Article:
Federal drug agent Jeffrey Scott says the public has it wrong if they think the meth threat has disappeared because there is no news of "trailers catching fire or hotel rooms exploding." Meth remains a growth industry with heavy demand across the country, federal officials tell Scripps-Howard News Service. Meth has evolved from an illegal drug made mostly in rural labs to a business increasingly run by Mexican drug cartels through a sophisticated urban distribution system infiltrating most major U.S. cities. Now 80 percent of the meth on U.S. streets comes is smuggled over the U.S.-Mexican border dissolved in water, windshield wiper fluid or beer or hiding in fruit, or other produce, says the Drug Enforcement Administration.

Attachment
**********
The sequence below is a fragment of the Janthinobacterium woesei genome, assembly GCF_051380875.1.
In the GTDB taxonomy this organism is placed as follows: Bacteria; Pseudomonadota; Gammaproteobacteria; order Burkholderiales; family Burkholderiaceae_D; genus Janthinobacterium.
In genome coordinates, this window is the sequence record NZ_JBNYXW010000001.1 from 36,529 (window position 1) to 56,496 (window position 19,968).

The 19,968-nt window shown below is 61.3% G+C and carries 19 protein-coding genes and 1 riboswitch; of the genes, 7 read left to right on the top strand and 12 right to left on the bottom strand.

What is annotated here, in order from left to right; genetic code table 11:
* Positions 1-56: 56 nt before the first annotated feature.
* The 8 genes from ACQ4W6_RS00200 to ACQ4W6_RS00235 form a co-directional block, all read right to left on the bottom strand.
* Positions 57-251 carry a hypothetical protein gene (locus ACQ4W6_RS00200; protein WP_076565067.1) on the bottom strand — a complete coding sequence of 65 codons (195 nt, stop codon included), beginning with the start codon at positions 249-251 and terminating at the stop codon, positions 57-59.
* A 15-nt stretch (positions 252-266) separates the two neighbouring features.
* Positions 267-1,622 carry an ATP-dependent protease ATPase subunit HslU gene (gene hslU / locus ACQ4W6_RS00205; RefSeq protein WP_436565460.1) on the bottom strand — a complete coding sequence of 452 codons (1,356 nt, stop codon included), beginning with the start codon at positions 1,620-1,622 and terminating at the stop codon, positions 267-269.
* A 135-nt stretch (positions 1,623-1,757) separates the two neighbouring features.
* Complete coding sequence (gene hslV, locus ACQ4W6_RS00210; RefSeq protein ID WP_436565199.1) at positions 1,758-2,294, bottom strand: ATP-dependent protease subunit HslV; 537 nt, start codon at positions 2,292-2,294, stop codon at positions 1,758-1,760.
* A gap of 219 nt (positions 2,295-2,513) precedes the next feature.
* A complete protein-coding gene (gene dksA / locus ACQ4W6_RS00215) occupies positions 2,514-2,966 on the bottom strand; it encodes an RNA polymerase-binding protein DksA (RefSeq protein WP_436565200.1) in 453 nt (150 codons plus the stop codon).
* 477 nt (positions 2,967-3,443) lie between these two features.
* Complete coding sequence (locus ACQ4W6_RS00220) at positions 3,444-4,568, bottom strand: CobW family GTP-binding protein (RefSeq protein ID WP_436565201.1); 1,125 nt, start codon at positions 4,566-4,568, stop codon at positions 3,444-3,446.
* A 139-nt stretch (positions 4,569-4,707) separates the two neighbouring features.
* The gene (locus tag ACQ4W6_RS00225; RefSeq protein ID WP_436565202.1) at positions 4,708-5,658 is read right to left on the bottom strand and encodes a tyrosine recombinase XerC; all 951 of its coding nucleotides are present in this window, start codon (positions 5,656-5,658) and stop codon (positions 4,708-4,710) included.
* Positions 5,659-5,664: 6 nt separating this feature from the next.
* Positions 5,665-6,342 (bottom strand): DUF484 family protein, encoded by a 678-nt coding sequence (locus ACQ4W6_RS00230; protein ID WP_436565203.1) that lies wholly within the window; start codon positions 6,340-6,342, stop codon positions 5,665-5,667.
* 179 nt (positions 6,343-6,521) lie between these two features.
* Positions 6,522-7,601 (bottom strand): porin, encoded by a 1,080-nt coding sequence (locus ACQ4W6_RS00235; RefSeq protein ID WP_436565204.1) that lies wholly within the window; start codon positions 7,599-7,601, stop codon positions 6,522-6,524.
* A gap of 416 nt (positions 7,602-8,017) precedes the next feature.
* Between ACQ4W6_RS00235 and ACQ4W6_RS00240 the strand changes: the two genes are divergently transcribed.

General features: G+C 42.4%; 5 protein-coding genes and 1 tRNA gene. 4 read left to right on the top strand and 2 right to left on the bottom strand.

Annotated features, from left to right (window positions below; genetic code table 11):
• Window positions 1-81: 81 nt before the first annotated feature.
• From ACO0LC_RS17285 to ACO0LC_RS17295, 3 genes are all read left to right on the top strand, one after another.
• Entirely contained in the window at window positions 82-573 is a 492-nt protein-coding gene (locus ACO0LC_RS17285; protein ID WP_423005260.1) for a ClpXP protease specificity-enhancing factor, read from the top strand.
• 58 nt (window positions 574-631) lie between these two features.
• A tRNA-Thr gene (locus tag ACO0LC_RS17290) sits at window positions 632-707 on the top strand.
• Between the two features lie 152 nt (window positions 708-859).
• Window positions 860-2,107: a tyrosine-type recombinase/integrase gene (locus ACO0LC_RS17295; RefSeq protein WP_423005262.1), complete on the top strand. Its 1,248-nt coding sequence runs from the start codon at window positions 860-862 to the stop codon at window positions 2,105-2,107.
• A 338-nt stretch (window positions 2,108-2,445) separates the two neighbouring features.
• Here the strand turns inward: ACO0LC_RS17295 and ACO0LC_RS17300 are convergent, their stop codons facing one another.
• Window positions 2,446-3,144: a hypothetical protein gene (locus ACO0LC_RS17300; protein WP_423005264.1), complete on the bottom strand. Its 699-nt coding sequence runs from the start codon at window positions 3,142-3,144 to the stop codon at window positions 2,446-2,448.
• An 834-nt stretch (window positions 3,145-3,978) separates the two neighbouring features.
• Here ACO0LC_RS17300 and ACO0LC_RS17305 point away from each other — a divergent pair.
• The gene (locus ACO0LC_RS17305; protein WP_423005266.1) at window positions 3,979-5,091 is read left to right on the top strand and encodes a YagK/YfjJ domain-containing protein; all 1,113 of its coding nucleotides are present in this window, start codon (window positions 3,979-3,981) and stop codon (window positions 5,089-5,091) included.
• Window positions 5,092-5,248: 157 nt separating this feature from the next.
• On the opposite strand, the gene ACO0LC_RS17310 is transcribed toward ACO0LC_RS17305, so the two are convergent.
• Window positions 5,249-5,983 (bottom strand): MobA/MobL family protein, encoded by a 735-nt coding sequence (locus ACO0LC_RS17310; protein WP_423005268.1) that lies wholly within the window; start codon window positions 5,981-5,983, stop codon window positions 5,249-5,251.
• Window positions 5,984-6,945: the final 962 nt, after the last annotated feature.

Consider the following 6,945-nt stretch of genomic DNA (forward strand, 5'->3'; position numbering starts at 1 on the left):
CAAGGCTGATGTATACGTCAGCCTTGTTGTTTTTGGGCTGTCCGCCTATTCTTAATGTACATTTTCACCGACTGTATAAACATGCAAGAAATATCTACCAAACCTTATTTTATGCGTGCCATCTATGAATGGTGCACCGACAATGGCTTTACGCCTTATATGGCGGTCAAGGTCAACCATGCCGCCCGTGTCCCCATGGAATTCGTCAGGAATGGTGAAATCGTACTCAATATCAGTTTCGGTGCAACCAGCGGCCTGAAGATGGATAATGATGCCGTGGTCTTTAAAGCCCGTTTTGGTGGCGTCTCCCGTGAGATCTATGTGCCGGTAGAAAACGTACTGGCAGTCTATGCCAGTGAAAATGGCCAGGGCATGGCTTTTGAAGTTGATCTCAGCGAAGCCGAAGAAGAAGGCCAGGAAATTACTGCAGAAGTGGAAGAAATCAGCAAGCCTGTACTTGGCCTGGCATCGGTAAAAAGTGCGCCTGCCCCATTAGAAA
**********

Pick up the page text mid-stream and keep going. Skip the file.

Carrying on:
Southwest border seizures of meth totaled 7,338 kilograms in 2011, more than twice the amount seized in 2009. "We've seen a big uptick in seizures of methamphetamine," says John Horn, first assistant U.S. attorney in the Northern District of Georgia. "It has supplanted coke as the main drug imported in the last year — both in liquid form, where they take it to processing labs, and also 'dirty' meth or brown meth that they wash and make into ice," a clear, rock-like form of the drug.